November 26, 2021

Return of March Madness draws fans to sports bars

Jamie Costa/staff reporter

Several basketball fans fill the bar Friday afternoon at Central City Bar and Grill in Cortland to watch the first few games of the NCAA men’s basketball tournament. The bar, closed last year because of the pandemic, depends on the income generated from this month.

Rows of barstools were filled with basketball fans awaiting the first tip-off of the National Collegiate Athletic Association’s March Madness tournament Friday at Central City Bar and Grill.

Beers sloshed over the varnished wood and deli sandwiches were passed around as dozens of eyes stared at the TV screens hanging over the taps — much different from 2020.

“Being a sports bar, not having March Madness last year really impacted us,” said Brittany Rogers, manager at Central City Bar and Grill. “The bar depends on the income generated from this month, it’s our busiest time of the year.”

Before the pandemic, the bar was standing room only during the tournament, Rogers said.

Plastic dividers along the bar and between tables creates separation for customers and staff this year, giving them the feel of a regular tournament day, aside from capacity limits.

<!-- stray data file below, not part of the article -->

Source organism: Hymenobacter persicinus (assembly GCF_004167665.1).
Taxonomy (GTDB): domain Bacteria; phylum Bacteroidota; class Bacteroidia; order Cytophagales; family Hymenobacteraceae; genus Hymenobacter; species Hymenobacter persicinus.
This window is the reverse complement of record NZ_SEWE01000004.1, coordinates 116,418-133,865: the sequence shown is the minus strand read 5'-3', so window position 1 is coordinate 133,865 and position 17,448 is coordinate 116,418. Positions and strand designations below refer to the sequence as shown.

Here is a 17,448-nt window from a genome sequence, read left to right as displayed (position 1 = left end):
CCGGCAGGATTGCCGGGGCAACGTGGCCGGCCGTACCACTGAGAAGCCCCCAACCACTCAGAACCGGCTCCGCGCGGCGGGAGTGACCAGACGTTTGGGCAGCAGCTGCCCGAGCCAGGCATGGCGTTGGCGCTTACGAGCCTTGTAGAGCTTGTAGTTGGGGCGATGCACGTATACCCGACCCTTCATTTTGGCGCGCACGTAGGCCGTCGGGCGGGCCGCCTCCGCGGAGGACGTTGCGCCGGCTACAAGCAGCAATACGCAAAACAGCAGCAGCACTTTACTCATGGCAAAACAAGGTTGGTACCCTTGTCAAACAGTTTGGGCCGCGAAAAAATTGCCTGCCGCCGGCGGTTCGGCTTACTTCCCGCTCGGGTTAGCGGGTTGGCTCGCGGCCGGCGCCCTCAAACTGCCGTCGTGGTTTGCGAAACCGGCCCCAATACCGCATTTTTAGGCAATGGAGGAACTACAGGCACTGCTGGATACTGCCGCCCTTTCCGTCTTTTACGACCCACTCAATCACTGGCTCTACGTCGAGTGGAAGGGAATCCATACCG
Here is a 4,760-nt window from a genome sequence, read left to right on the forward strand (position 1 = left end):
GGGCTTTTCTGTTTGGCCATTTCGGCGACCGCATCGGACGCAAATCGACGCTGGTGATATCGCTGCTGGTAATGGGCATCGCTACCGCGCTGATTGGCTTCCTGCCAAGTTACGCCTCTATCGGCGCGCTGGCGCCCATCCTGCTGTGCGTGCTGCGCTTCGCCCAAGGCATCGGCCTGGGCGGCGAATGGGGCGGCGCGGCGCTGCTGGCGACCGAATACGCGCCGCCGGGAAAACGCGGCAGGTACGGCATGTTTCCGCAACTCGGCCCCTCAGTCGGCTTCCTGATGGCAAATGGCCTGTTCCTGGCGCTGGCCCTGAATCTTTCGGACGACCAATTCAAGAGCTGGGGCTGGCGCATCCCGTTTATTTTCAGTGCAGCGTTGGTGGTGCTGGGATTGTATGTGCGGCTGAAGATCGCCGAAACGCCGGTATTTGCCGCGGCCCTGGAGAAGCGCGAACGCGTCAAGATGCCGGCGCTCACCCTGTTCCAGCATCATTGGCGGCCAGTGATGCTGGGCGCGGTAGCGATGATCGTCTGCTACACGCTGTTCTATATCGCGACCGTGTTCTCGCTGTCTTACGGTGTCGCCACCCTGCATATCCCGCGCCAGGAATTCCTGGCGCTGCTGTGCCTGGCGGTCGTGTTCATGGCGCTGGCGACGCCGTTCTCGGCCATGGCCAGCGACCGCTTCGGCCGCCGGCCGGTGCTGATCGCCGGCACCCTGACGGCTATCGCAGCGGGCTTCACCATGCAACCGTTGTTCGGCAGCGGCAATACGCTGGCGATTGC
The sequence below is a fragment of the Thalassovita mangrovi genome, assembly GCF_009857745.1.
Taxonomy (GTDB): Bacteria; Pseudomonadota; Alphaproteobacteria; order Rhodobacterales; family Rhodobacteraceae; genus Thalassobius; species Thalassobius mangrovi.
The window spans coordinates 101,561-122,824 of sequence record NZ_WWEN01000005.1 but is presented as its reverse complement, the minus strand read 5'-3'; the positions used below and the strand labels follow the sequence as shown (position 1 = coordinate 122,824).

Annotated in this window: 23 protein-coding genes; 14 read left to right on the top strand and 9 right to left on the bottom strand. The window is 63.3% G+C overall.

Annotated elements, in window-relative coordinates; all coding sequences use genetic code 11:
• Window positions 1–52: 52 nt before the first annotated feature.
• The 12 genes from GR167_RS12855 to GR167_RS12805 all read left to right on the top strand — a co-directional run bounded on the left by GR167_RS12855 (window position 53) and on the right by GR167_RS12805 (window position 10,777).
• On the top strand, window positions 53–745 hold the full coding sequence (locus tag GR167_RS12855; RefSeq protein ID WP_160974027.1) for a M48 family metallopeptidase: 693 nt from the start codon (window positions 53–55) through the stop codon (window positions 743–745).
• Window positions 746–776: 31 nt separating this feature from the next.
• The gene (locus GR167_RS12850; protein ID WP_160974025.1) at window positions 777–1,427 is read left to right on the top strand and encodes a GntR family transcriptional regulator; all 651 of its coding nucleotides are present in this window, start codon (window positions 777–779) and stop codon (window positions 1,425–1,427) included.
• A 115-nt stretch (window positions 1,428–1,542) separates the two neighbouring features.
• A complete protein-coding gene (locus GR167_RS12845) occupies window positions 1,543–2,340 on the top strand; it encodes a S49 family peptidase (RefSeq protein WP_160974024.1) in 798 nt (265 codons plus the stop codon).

The bar, which usually opens at 3 p.m. on weekdays, opened at noon on Friday in anticipation for the rush of regulars.

They started showing up around 11:30 a.m., asking to sit at the bar and wait for the games — Colgate vs. Arkansas and Virginia Tech vs. Florida — to start at 12:15 p.m.

“For games like this, we want to get people in,” Rogers said. “It’s going to get busy now that we can allow people to be here.”

Travis Moore of Marathon used to drive to Central City every Friday to watch the games, sometimes more if he could make the time. He was sporting an orange T-shirt and baseball cap representing Syracuse University.

“It was a bummer when March Madness was canceled, just like everything else,” Moore said. “I was here (at Central) to watch the ACC (Atlantic Coast Conference) Tournament and it got canceled early — that’s when I knew the NCAA had no chance.”

Moore dabbled in basketball from a young age, playing on school teams throughout middle school and recreational pick-up teams into high school. Although he’s a Syracuse fan, he has Gonzaga winning in his bracket.

“I am really excited about this year,” Moore said. “It wasn’t just March Madness that was canceled last year — the Masters and spring training were also canceled.”

“The locals are excited,” Rogers said. “They’re ready to be out and excited to be back to normal.”